Bite-Sized Parenting: 5 Steps To Deal With “Bad Parenting Days”

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Bite-Sized Parenting: 5 Steps To Deal With “Bad Parenting Days”
Photo by Keira Burton from Pexels

Parenting has its ups and downs. Some days it might be a lot harder, as with most of life’s seasons. How do we handle bad parenting days? On days you feel extreme physical exhaustion, emotionally drained and on the verge of giving up, know that it is normal and that you are not alone in feeling that way.


5 Steps to Dealing with Bad Parenting Days

Don’t be too hard on yourself

Inevitably, we tend to the harshest – on ourselves and our children.

Instead of being a critic, be gentle with yourself. Sometimes we make mistakes because of the unnecessary guilt we unleash on ourselves. This may aggravate the problem.

Start by acknowledging your bad days, know that they are normal and we are all imperfect parents who will try again to be better.


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Know that there are seasons

One golden tip from a more experienced parent never left me – it was that there are always seasons, seasons in life and seasons in parenting.

They will come and go, and then another season comes with different kinds of joy as well as challenges. Parents of newborns can certainly identify with this – the days are long and the nights are short. The diaper change and sleep debt will soon give way to parenting children who are more independent but would test boundaries.

Whether you are feeling physically sapped or mentally exhausted, know that your child will only be in this season for a while.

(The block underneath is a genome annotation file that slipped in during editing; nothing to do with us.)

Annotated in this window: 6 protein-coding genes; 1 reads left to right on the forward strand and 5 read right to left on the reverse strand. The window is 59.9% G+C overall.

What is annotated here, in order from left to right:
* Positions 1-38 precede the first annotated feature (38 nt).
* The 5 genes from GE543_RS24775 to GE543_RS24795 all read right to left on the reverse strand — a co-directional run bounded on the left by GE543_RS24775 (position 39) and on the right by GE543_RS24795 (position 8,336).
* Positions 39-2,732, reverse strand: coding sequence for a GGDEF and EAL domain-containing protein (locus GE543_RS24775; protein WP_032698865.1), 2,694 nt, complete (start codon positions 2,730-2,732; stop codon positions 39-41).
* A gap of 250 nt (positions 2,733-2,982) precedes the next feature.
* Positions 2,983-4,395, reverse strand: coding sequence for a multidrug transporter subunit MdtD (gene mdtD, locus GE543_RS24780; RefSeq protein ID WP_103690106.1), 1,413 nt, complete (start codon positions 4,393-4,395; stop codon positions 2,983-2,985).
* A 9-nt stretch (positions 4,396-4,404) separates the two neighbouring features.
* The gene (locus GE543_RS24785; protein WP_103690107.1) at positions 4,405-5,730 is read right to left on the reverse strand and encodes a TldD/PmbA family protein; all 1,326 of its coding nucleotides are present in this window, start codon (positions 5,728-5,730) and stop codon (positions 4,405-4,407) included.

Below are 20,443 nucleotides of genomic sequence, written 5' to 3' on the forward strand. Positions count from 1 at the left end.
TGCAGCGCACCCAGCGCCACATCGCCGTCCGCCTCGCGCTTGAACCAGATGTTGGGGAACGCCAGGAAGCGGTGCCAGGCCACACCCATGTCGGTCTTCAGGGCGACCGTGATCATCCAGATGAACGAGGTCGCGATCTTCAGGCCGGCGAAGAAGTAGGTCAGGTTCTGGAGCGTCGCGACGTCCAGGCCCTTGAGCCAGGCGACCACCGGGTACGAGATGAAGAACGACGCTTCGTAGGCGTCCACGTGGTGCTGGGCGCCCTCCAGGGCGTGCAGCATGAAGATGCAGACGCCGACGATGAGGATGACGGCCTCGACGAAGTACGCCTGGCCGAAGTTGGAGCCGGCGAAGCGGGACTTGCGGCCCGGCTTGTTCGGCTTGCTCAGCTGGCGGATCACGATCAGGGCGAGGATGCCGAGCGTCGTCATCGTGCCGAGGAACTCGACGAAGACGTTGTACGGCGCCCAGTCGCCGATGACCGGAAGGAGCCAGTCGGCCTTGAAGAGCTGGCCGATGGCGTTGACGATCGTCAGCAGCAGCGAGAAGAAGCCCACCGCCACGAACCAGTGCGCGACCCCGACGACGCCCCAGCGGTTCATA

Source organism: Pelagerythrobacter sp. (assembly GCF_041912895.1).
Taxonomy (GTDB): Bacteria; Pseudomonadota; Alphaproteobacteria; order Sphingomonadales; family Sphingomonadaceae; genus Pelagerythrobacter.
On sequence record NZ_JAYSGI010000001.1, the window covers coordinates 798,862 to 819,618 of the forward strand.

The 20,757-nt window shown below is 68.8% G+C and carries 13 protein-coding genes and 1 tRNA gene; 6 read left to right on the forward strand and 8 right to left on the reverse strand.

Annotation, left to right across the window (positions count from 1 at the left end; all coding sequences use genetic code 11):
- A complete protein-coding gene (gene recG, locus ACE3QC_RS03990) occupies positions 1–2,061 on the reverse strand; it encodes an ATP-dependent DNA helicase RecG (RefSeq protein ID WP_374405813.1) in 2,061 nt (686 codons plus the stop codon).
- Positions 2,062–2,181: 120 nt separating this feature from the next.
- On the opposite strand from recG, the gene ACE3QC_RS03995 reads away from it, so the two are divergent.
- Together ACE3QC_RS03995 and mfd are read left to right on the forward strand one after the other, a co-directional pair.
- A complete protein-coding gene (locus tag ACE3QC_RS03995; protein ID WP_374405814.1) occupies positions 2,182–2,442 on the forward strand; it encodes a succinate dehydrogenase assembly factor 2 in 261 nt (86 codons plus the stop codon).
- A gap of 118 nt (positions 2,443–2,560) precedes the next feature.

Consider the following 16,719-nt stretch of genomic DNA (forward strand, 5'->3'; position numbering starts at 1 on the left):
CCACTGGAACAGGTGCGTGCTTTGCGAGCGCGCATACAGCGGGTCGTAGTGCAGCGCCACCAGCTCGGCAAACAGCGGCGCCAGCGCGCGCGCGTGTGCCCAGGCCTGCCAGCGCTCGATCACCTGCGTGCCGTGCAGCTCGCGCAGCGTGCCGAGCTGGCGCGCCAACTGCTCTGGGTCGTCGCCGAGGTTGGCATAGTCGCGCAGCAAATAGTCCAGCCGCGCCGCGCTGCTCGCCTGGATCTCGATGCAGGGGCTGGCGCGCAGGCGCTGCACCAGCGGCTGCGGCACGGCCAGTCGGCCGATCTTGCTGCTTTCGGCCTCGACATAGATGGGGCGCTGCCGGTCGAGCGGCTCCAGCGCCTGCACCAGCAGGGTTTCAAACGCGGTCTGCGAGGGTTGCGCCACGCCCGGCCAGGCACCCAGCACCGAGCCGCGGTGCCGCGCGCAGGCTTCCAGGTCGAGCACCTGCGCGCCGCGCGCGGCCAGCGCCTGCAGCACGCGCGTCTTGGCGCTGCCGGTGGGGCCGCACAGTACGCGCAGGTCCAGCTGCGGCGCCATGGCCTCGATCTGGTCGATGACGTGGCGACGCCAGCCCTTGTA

This season too shall pass.


Take some time to relax and recharge

Self-care time is key to help exhausted parents recharge.

Take some time off and do something you really enjoy. Whether it’s a spa treat, a massage, taking a walk, go cycling, taking a Spin class – being away for a while can do wonders for the spirit.

Engage trusted caregivers to babysit, and know that you need that little break.


Reflect on self

While you are alone, perhaps take some time to do some self-reflection.

What would you have done differently upon hindsight?

Is there a different perspective you can have of the issue?

Does your child need help that you can give?

What are some ways you can help your child?

Addressing the issues within yourself can help in preparing you for more challenges. Also the self is usually one of the few factors within your sphere of influence. We cannot change how our children will behave or think, but we certainly can change the way we approach the issues.


Set little goals, Celebrate little progress

Instead of thinking “Why is the child being so difficult to teach”, think “I get to help my child improve”. Or “Why is the baby not sleeping?”, think “I can help my baby with just one nap.”

If your child is being rude and defiant, help your child to work on the flaws. The clothes will not change overnight but celebrate little progresses.

Set little goals for yourself and your child and meet the small goals one by one. It can be less overwhelming this way.


Speak to like-minded parents or a mentor

Speak to like-minded parents or a mentor
Photo by Priscilla Du Preez on Unsplash

Parents who have gone through similar seasons can give valuable advice on coping. Speak to them, especially those who share the same values. Or speak to a mentor – whether it’s an older parent, a religious leader or a life coach to hear their perspectives.

It takes a different point of view to knock us off our “tower of self-pity and judgment” at times.


You are not a bad parent, you are just having a bad day

Don’t persist in feeling guilt as this guilt is likely to be unhelpful. Focus on the want to improve to try different perspectives and methods. Do what you can, try your best. Having a bad day or some bad moments does not mean you are a bad parent, these are just opportunities to try again and do better next time.

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